Music  |  Reviews

Johnny Cash

Lonesome In Black: The Legendary Sun Recordings (Union Square Music)

November 9, 2004  |  12:00am
Johnny Cash

This definitive collection features Johnny Cash’s recordings for the Sun Records label from 1955-1958. These stark classics serve as a strong foundation for Cash’s undeniable legacy.

Born in Kingsland, Arkansas, John R. Cash joined the Air Force and spent his early years working odd jobs and honing his musical craft. On the wave of Elvis Presley’s popularity, the 23-year old Cash walked into Sam Phillips’ Sun Studio in Memphis, Tenn., and recorded the first batch of these 40 indelible compositions. Cash rotated many of them in his live repertoire throughout his prodigious career. Disc one contains “Cry Cry Cry,” “Hey! Porter,” “Get Rhythm,” “I Walk the Line,” “Give Me A Rose” (re-recorded for his last album, The Man Comes Around), “Big River,” “Luther Played the Boogie,” “Mean Eyed Cat” and “Folsom Prison Blues.”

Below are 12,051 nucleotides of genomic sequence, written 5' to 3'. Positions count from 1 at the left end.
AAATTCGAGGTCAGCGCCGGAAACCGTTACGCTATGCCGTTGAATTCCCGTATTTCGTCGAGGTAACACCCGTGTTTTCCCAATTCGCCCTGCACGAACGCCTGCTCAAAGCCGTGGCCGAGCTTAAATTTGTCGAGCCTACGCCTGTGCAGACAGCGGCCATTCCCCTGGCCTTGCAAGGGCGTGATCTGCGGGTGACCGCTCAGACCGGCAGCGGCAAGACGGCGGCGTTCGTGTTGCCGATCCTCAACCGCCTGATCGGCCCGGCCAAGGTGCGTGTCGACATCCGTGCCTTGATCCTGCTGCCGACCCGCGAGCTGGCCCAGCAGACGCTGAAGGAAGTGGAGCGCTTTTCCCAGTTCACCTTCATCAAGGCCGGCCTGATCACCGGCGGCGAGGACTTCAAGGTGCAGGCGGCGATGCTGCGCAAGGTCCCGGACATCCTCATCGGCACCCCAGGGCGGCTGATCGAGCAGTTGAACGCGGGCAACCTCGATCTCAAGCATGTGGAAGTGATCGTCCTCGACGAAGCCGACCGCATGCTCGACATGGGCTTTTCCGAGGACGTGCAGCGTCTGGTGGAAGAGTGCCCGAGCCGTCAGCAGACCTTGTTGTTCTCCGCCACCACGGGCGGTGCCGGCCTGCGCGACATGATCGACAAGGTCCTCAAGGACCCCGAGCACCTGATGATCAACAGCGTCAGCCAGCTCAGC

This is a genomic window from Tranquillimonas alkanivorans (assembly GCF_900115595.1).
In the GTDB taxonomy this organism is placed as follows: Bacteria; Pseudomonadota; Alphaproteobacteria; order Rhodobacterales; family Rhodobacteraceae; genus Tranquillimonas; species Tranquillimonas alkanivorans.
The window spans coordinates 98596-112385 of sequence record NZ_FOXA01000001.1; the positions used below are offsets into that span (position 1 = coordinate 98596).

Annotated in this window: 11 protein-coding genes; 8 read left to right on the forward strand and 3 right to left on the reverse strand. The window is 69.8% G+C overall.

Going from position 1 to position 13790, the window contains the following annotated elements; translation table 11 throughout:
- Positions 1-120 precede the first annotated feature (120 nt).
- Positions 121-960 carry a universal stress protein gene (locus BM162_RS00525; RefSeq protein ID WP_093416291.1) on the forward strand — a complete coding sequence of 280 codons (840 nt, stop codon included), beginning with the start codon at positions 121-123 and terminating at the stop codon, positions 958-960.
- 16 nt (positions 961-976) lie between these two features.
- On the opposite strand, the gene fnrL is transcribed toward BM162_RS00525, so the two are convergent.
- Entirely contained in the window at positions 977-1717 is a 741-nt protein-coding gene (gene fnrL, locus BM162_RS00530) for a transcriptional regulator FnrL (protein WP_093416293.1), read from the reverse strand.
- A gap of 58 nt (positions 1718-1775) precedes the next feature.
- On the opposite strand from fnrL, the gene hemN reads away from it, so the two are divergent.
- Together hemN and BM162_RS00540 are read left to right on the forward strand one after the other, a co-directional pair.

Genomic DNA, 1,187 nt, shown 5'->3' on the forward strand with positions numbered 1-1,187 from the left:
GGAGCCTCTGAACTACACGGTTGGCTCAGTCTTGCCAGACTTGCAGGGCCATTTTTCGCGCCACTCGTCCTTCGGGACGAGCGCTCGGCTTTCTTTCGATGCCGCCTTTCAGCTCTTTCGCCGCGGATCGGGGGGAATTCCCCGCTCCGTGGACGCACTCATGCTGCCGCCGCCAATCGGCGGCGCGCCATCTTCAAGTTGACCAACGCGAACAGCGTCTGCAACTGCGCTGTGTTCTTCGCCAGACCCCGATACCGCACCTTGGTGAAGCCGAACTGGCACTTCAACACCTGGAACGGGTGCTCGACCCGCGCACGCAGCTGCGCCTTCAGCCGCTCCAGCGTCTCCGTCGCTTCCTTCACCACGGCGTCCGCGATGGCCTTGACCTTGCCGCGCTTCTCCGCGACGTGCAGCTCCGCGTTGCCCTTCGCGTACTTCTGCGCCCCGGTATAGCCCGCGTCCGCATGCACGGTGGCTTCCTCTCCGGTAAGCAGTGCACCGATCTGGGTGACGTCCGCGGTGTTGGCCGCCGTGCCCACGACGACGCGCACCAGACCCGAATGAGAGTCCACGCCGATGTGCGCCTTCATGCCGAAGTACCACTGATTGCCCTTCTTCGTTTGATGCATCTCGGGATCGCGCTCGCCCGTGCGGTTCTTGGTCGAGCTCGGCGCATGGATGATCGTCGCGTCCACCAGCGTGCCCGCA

Neither time nor space allots for the long list of talented musicians who have covered these songs. Bob Dylan speaks with enthusiasm of Cash’s days at Sun in his new book, Chronicles: “I always thought Sam Phillips created the most crucial, uplifting and powerful records ever made. ‘I keep a close watch on this heart of mine.’ Indeed. I must have recited those lines to myself a million times.”

Timeless classics on disc two include “Always Alone,” “Blue Train,” “Fool’s Hall of Fame,” “Leave That Junk Alone” and “New Mexico.” Sam Phillips refused to increase Cash’s royalties or allow him to record gospel songs, consequently spurring the future legend to depart Sun for Columbia Records.

The Legendary Sun Recordings provides a clear view of Johnny Cash’s musical vision, and is an important document of a country pioneer coming into his own as an artist.

comments powered by Disqus
Load More